7. The arrangement of claim 6 wherein the gate electrode of the sixth transistor is also coupled to said supply potential by resistive means.
8. The arrangement of claim 7 wherein the resistive means is a MOS resistive pull-up transistor.
9. The arrangement of claim 1 wherein the drain electrode of the memory transistor is coupled to a sense amplifier via MOS address selection means.
Description
FIELD OF THE INVENTION

This invention relates to an EPROM (Electrically Programmable Read Only Memory) memory transistor programming arrangement.

BACKGROUND OF THE INVENTION

In order to program an EPROM MOS memory transistor, both the gate and drain terminals must be connected to a special high supply voltage VPP, typically 15 volts compared with the typical 5 volts of the normal supply voltage VDD.

In known arrangements the VPP supply voltage is coupled to the drain of the memory transistor via a load line controlled by address lines which include high voltage driver transistors.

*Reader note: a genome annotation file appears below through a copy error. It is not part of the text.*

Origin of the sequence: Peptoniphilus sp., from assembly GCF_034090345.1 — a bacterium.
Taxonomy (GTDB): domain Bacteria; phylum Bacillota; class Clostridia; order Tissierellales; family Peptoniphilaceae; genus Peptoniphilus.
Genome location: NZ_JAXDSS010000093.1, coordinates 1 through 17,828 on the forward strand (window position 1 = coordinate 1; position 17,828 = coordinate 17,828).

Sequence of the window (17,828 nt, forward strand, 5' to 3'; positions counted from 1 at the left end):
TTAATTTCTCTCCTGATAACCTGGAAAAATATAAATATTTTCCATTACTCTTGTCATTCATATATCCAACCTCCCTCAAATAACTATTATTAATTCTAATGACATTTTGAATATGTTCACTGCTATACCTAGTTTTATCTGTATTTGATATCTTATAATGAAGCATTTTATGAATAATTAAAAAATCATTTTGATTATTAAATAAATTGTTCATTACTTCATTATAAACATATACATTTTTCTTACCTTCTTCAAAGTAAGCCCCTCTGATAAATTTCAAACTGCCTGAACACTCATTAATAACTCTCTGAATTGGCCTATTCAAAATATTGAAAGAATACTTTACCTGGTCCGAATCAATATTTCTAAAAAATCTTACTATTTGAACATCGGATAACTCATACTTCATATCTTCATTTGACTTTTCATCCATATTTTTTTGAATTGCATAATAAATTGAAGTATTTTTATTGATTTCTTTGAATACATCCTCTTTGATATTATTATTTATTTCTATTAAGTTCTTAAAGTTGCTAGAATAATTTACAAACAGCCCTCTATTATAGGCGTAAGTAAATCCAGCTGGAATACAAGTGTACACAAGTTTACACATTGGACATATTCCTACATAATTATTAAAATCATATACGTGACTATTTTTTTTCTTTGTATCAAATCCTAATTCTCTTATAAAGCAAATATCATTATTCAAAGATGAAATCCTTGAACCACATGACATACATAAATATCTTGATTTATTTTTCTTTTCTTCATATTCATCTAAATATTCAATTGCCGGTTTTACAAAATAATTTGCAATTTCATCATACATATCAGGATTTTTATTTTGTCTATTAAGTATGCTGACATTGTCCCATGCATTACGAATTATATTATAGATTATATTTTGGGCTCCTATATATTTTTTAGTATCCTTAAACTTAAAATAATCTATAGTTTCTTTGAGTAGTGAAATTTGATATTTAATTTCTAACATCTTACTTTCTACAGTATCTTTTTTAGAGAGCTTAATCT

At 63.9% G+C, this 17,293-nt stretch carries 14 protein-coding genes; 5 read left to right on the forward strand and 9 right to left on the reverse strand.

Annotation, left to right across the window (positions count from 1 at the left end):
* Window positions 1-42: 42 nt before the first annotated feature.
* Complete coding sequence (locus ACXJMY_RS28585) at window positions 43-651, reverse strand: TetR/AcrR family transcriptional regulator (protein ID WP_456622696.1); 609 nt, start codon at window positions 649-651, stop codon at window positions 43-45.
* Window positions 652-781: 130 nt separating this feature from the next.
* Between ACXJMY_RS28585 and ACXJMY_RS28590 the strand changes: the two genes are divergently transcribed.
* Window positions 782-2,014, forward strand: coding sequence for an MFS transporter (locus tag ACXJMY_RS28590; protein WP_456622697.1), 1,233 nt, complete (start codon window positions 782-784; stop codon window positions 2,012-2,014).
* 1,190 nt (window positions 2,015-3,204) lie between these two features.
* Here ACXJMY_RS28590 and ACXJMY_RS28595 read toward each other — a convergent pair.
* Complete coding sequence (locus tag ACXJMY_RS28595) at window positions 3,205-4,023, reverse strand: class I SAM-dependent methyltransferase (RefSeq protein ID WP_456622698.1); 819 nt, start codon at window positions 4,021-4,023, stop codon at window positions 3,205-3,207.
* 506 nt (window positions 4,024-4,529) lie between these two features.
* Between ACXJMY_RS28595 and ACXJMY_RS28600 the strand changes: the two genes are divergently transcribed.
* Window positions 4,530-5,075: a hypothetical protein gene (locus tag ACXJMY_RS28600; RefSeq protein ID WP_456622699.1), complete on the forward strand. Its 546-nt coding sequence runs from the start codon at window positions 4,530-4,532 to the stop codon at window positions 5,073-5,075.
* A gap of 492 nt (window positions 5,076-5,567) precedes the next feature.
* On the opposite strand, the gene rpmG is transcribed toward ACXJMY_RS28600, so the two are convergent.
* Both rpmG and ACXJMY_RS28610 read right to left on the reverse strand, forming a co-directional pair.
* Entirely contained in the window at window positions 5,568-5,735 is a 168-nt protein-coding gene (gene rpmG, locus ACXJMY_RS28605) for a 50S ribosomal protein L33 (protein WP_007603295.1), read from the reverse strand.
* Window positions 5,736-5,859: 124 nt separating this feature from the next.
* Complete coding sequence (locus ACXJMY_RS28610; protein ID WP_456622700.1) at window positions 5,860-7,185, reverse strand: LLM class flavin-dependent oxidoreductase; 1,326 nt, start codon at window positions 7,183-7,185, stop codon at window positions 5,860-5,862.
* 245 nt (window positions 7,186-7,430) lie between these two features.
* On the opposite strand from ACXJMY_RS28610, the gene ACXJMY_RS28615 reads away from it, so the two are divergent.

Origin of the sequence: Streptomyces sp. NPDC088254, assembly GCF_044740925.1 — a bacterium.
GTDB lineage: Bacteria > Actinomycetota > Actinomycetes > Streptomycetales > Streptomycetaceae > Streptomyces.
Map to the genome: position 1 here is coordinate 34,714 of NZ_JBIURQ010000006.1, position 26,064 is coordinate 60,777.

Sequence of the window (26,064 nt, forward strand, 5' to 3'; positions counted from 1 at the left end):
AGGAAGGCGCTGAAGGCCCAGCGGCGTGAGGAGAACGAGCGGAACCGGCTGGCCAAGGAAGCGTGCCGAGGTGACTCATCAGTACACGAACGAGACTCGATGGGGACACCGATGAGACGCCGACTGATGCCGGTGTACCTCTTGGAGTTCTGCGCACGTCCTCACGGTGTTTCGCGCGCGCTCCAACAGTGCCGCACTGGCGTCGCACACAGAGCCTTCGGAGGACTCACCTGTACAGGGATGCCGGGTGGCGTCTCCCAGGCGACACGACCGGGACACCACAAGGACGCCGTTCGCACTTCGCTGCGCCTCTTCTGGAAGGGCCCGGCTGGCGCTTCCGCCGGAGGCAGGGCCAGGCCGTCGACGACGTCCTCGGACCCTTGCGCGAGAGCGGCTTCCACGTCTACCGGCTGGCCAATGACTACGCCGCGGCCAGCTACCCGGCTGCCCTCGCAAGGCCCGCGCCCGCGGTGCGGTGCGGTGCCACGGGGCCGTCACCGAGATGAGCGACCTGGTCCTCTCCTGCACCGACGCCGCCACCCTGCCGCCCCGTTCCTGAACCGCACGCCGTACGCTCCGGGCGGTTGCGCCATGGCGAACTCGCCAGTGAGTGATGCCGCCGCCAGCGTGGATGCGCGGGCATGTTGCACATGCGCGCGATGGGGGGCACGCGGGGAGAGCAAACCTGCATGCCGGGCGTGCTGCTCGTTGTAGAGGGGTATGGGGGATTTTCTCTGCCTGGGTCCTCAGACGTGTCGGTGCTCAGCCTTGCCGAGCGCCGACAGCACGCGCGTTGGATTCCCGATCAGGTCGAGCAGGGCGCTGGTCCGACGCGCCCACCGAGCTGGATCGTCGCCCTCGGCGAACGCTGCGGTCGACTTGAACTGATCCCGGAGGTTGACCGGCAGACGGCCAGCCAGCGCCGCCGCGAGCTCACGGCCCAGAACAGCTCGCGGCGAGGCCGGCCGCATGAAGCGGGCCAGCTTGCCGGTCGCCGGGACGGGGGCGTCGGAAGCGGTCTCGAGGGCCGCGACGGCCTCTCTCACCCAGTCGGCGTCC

The load line control arrangement has been implemented by high voltage CMOS inverters including P-channel and N-channel transistors in which the P-channel transistors require BVDSS breakdown protection. In addition the separation between such P-channel and N-channel transistors in the high voltage section takes up a greater area of silicon, which results in a design which does not have a compact silicon implementation.

This invention seeks to provide a memory transistor programming arrangement which requires only N-channel transistors and in which the above mentioned problems are mitigated.

SUMMARY OF THE INVENTION